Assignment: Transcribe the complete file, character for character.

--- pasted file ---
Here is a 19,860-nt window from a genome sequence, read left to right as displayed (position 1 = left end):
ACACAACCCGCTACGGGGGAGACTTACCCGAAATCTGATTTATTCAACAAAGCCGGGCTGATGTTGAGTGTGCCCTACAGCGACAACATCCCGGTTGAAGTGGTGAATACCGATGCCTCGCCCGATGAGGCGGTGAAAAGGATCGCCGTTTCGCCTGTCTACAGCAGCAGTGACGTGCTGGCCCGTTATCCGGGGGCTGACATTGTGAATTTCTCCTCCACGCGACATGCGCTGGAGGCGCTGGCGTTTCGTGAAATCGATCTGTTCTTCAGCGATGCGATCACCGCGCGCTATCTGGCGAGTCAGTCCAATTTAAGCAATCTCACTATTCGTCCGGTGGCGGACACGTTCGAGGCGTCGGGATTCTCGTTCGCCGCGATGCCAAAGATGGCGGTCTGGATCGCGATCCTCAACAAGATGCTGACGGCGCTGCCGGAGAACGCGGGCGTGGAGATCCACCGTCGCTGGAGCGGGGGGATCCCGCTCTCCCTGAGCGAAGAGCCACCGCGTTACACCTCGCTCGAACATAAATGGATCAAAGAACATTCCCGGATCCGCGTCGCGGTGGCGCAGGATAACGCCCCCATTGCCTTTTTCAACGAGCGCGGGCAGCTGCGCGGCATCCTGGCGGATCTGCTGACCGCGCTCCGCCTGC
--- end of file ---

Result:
Here is a 19,860-nt window from a genome sequence, read left to right as displayed (position 1 = left end):
ACACAACCCGCTACGGGGGAGACTTACCCGAAATCTGATTTATTCAACAAAGCCGGGCTGATGTTGAGTGTGCCCTACAGCGACAACATCCCGGTTGAAGTGGTGAATACCGATGCCTCGCCCGATGAGGCGGTGAAAAGGATCGCCGTTTCGCCTGTCTACAGCAGCAGTGACGTGCTGGCCCGTTATCCGGGGGCTGACATTGTGAATTTCTCCTCCACGCGACATGCGCTGGAGGCGCTGGCGTTTCGTGAAATCGATCTGTTCTTCAGCGATGCGATCACCGCGCGCTATCTGGCGAGTCAGTCCAATTTAAGCAATCTCACTATTCGTCCGGTGGCGGACACGTTCGAGGCGTCGGGATTCTCGTTCGCCGCGATGCCAAAGATGGCGGTCTGGATCGCGATCCTCAACAAGATGCTGACGGCGCTGCCGGAGAACGCGGGCGTGGAGATCCACCGTCGCTGGAGCGGGGGGATCCCGCTCTCCCTGAGCGAAGAGCCACCGCGTTACACCTCGCTCGAACATAAATGGATCAAAGAACATTCCCGGATCCGCGTCGCGGTGGCGCAGGATAACGCCCCCATTGCCTTTTTCAACGAGCGCGGGCAGCTGCGCGGCATCCTGGCGGATCTGCTGACCGCGCTCCGCCTGC